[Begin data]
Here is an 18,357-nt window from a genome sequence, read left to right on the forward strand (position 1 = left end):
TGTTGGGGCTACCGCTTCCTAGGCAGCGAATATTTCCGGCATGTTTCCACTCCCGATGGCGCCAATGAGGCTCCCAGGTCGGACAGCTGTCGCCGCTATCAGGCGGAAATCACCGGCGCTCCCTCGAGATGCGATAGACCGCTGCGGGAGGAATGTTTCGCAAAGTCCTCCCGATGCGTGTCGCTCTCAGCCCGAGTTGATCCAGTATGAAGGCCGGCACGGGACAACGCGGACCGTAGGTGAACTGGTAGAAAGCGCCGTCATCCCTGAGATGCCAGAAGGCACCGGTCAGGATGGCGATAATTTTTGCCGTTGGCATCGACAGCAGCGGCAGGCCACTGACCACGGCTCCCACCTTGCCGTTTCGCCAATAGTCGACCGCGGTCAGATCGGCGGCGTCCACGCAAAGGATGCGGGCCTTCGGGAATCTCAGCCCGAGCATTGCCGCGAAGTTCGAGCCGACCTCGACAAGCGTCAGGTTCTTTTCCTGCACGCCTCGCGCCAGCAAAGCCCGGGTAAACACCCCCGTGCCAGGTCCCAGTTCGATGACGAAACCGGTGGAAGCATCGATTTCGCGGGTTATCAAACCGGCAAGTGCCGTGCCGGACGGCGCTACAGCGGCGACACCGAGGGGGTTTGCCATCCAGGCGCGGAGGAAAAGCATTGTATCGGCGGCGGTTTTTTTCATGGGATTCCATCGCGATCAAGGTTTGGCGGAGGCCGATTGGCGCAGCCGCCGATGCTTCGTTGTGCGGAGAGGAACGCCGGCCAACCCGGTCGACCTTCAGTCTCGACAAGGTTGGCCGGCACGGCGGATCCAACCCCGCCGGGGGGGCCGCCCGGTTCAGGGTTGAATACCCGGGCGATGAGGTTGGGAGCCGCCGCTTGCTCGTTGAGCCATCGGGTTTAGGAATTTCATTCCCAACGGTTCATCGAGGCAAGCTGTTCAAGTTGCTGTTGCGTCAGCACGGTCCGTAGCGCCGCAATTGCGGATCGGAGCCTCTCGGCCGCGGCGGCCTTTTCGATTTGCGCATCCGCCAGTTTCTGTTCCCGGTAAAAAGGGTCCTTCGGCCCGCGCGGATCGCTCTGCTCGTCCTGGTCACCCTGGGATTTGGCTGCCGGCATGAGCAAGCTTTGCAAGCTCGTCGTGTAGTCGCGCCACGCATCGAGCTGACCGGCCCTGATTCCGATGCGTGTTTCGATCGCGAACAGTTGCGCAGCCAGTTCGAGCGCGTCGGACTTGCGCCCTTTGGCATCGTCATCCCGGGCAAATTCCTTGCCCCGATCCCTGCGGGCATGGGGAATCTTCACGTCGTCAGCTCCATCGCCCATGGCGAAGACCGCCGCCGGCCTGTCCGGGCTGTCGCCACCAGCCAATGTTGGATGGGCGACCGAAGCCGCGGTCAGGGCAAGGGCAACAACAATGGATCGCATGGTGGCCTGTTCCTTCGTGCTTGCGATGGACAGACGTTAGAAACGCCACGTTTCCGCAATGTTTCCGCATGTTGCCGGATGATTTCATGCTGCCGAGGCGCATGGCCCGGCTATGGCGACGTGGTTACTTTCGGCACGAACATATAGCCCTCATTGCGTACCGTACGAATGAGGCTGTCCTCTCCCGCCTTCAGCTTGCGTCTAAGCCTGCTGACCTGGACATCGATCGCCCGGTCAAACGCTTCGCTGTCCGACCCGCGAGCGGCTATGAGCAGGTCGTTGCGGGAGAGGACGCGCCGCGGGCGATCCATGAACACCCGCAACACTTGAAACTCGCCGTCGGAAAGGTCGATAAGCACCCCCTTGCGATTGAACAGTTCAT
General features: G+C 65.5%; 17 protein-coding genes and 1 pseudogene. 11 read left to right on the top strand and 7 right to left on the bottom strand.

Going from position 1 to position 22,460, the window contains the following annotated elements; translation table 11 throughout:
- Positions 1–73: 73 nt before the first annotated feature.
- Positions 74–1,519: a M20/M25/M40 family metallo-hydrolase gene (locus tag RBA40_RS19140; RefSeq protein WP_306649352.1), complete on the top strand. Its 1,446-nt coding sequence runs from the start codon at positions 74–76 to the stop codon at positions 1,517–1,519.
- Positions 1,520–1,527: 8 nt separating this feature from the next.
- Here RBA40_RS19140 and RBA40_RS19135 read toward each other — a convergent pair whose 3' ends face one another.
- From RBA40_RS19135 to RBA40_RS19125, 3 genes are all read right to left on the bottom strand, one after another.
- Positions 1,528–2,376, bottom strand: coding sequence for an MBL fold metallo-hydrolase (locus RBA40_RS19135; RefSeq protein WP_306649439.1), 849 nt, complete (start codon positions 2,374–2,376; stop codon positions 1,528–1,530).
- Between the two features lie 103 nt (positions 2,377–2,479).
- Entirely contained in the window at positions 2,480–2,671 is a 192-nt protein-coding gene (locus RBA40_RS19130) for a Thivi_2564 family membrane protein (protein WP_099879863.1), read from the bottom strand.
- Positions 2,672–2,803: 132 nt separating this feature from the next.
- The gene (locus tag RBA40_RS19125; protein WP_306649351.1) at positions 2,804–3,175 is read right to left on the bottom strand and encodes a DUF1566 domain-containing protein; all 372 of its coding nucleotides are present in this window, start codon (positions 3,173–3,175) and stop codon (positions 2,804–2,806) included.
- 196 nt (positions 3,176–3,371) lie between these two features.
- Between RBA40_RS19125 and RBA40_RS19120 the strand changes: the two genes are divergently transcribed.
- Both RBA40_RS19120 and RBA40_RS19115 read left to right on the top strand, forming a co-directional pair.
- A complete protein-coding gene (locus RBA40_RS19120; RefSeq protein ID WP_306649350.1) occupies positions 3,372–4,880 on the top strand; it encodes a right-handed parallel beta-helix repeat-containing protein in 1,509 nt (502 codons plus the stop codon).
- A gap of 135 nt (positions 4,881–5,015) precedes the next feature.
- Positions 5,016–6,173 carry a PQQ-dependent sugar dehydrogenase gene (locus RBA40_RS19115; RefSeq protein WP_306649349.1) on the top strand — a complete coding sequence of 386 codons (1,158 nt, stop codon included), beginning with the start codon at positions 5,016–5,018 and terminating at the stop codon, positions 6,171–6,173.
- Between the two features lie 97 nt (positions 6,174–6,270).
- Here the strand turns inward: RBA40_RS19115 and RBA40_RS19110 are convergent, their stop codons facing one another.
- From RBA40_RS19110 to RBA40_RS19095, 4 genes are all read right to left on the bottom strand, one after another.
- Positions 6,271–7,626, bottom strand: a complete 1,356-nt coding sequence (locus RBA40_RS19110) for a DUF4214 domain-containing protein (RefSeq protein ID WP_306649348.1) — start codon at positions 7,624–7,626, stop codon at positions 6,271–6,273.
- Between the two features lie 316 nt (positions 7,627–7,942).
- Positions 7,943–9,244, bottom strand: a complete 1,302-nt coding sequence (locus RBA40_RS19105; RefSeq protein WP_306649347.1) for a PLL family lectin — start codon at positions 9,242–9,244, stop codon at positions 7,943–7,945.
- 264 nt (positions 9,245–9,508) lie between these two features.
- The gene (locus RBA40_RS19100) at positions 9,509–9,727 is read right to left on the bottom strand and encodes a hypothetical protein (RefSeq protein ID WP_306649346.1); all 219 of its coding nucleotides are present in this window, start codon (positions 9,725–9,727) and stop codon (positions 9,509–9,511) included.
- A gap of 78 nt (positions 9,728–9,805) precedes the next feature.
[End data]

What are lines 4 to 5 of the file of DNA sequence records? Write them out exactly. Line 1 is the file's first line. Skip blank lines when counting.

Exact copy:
Going from position 1 to position 22,460, the window contains the following annotated elements; translation table 11 throughout:
- Positions 1–73: 73 nt before the first annotated feature.